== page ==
SA kings want equal perks

2011-08-12 06:58

There is a need to ensure that traditional leaders are equally remunerated to restore their dignity, department of traditional affairs director-general, Muzamani Nwaila, has said.

Speaking to the media on the sidelines of minister Nathi Mthethwa’s meeting with kings of South Africa at OR Tambo International Airport yesterday, Nwaila said there were seven kings and five deemed kings following the declaration by President Jacob Zuma after the Nhlapo Commission had concluded its work.

The commission adjudicated disputes over who should be recognised as kings.

The minister invited nine kings and deemed kings of which five attended the meeting. Others sent representatives.

Nwaila said kings earned around R900 000 per year but there was still work to be done in trying to level the earnings for those who are not being rewarded sufficiently.

He said that there were disparities in how provinces remunerated their traditional leaders because of the differing provincial budgets, a sentiment Mthethwa, the acting corporative governance and traditional affairs minister, shared.

Mthethwa said provincial budgets had vast disparities.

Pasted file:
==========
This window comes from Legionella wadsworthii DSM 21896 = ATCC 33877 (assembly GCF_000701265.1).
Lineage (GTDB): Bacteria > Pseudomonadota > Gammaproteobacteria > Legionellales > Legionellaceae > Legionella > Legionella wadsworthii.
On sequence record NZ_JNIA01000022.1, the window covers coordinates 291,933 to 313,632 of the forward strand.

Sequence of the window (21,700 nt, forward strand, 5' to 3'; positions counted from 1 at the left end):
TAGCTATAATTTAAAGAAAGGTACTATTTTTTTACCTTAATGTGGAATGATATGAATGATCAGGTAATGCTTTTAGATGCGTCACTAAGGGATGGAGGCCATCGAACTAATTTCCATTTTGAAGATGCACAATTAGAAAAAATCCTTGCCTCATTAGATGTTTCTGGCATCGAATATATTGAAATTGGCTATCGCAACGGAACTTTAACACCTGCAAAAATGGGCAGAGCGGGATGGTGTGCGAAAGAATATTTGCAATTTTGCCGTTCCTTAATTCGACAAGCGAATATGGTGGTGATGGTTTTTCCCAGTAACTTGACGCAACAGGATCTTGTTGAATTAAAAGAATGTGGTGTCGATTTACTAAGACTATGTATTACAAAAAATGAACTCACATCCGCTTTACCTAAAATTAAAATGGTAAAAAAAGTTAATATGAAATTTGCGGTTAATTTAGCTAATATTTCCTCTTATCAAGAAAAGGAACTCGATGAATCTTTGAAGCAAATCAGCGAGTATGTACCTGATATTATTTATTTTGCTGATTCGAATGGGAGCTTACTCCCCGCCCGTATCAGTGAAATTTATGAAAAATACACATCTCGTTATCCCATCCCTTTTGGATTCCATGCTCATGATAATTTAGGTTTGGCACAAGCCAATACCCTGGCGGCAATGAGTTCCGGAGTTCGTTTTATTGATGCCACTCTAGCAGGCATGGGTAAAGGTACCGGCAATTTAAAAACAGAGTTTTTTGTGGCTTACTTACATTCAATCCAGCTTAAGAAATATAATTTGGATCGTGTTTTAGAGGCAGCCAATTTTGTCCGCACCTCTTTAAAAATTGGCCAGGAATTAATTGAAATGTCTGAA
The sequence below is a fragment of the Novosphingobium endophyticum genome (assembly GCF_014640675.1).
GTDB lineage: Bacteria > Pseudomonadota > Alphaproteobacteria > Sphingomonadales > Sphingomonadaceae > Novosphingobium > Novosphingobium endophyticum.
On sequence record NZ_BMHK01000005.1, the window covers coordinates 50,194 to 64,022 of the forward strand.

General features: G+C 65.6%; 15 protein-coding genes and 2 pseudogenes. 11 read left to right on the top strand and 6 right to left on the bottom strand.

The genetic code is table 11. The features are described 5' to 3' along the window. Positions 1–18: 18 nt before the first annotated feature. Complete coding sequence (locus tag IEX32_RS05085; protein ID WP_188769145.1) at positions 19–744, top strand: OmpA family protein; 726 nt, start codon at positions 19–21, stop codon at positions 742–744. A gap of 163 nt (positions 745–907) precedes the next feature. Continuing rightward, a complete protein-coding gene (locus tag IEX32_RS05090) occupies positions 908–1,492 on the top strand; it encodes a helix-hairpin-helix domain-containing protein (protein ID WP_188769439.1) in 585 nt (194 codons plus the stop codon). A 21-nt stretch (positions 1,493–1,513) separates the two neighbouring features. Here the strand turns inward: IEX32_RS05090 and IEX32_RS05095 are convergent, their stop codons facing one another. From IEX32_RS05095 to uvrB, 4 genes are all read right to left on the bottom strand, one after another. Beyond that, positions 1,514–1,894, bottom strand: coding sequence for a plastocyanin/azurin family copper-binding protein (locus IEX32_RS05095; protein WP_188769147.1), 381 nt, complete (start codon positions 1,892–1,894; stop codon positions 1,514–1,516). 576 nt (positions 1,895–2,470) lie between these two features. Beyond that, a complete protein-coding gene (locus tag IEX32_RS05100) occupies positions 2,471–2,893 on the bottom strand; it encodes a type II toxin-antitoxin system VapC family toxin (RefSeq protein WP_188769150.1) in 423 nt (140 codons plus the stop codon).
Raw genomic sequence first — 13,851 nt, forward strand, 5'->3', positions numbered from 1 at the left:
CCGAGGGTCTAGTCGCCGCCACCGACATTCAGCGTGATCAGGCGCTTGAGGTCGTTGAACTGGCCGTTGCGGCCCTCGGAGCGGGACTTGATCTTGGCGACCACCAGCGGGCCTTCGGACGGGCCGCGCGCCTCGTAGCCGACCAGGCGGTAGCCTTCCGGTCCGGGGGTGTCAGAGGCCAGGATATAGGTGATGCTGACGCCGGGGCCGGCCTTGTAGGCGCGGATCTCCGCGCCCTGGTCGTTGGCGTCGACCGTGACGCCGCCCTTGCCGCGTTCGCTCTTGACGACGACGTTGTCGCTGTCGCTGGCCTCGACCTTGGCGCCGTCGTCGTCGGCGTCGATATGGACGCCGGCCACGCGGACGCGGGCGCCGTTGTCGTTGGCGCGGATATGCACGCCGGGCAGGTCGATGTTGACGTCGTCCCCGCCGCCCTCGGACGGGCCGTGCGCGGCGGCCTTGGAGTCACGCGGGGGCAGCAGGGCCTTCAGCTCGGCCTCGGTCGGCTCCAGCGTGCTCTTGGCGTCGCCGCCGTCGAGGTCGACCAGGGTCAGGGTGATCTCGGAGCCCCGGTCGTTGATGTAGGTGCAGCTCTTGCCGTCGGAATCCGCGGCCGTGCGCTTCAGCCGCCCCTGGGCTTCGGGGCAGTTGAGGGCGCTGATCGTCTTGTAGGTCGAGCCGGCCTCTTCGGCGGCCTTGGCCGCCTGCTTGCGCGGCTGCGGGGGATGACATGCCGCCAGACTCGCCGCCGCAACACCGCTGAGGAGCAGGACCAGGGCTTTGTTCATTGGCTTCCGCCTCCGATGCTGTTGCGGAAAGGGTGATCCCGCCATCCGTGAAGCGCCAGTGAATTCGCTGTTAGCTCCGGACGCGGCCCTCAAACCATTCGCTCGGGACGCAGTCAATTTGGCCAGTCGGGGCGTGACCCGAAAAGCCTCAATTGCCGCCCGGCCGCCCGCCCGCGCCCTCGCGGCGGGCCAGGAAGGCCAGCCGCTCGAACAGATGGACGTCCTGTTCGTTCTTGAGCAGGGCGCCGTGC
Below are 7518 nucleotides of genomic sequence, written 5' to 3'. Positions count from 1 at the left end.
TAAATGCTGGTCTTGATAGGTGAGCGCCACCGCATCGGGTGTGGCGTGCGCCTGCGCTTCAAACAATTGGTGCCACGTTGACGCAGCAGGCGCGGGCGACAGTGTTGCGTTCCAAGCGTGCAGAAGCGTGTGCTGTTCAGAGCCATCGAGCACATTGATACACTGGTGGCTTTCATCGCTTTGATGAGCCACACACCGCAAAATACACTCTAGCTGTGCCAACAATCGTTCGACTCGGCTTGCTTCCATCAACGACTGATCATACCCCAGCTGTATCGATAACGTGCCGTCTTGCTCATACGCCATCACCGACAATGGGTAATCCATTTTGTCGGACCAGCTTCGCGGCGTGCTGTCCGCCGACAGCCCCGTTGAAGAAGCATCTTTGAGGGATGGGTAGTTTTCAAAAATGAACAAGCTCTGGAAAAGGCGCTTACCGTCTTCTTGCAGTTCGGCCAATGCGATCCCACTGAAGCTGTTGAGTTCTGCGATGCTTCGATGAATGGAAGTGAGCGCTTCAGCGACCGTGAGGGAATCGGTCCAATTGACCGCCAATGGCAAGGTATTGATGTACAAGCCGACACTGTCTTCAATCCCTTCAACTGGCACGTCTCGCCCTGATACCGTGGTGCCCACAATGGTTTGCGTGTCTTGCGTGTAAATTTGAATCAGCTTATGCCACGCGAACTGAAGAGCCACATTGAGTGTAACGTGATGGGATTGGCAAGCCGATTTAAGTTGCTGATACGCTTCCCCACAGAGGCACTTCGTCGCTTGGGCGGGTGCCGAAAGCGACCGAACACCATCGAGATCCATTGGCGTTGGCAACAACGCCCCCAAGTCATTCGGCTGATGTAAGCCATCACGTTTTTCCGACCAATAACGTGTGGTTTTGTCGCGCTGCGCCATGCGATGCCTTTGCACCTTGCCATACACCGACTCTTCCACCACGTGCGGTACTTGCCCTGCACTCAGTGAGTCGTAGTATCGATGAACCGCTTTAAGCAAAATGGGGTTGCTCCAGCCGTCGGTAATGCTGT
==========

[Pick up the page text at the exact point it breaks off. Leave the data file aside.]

“Some provinces budget around 0.03 % of their budgets towards traditional leaders while others do 37%,” he said.

He said the department, in consultation with other role players, was looking at establishing a baseline to ensure equality for traditional leaders in all provinces.

King Makhosonke II Mabhena of AmaNdebele commended the department for the role it played in improving the relationship and synergy between traditional leaders and government.

King Makhosonke II added that there was a need for traditional leaders to be capacitated administratively to be able to serve their communities better.

He went on to say that kings should receive equal treatment from the government and that no one should be undermined.

Nwaila said there was now a national traditional affairs bill that would provide for the recognition of Khoisan communities and their institutions as well as be more accessible to traditional communities and promote accountability and good governance among traditional leaders.

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